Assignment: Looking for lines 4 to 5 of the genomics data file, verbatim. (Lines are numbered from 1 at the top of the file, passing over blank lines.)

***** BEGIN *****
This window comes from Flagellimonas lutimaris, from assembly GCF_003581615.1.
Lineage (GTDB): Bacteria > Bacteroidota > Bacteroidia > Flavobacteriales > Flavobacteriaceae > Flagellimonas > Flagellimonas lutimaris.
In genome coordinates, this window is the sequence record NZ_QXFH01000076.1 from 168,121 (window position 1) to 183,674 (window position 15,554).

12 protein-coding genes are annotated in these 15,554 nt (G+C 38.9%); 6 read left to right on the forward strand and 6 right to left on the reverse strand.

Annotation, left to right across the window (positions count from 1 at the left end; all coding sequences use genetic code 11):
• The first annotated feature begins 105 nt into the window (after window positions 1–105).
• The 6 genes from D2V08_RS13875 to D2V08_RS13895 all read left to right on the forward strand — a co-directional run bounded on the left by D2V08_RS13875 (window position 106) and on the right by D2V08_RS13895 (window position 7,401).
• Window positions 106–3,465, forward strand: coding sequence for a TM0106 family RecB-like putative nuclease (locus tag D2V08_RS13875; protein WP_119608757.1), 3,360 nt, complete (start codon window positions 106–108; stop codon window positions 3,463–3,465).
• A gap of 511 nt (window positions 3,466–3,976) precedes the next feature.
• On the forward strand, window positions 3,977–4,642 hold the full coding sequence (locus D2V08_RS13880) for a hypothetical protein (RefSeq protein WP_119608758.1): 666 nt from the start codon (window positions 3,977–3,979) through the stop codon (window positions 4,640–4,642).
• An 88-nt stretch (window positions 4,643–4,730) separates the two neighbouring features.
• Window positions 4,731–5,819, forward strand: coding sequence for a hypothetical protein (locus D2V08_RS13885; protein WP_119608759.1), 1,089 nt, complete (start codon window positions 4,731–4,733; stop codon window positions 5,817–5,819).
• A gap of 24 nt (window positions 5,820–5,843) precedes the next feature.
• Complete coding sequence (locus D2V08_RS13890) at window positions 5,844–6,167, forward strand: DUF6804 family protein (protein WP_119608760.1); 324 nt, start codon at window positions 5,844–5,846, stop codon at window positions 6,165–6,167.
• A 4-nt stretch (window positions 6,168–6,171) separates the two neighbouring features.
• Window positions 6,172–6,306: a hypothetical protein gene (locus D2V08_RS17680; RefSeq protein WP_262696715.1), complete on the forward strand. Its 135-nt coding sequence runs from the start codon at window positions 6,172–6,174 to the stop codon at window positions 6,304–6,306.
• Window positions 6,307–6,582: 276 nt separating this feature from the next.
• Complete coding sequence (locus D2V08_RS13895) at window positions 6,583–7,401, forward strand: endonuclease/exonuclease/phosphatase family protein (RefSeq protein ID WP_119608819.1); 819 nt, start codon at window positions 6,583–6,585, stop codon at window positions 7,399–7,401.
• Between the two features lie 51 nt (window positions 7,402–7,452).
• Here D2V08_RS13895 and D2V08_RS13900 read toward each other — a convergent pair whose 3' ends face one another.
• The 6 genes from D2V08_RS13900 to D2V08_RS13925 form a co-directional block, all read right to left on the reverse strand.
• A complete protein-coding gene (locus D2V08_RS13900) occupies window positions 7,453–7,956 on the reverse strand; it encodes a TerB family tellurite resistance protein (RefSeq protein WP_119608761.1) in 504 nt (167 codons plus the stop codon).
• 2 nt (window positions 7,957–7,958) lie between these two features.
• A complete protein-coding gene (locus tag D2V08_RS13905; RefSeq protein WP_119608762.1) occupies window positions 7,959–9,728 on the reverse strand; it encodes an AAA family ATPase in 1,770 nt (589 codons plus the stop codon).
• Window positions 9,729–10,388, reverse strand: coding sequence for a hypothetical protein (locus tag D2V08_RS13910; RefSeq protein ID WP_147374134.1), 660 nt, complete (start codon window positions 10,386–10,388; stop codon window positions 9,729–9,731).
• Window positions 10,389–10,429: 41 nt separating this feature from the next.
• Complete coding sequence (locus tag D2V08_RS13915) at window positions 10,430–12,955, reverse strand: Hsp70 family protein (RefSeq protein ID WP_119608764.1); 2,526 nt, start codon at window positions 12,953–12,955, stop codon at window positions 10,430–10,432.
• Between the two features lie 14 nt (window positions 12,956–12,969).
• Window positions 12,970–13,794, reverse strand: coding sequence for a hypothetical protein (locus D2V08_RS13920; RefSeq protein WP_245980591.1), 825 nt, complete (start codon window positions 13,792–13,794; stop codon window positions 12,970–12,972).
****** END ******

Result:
12 protein-coding genes are annotated in these 15,554 nt (G+C 38.9%); 6 read left to right on the forward strand and 6 right to left on the reverse strand.

Annotation, left to right across the window (positions count from 1 at the left end; all coding sequences use genetic code 11):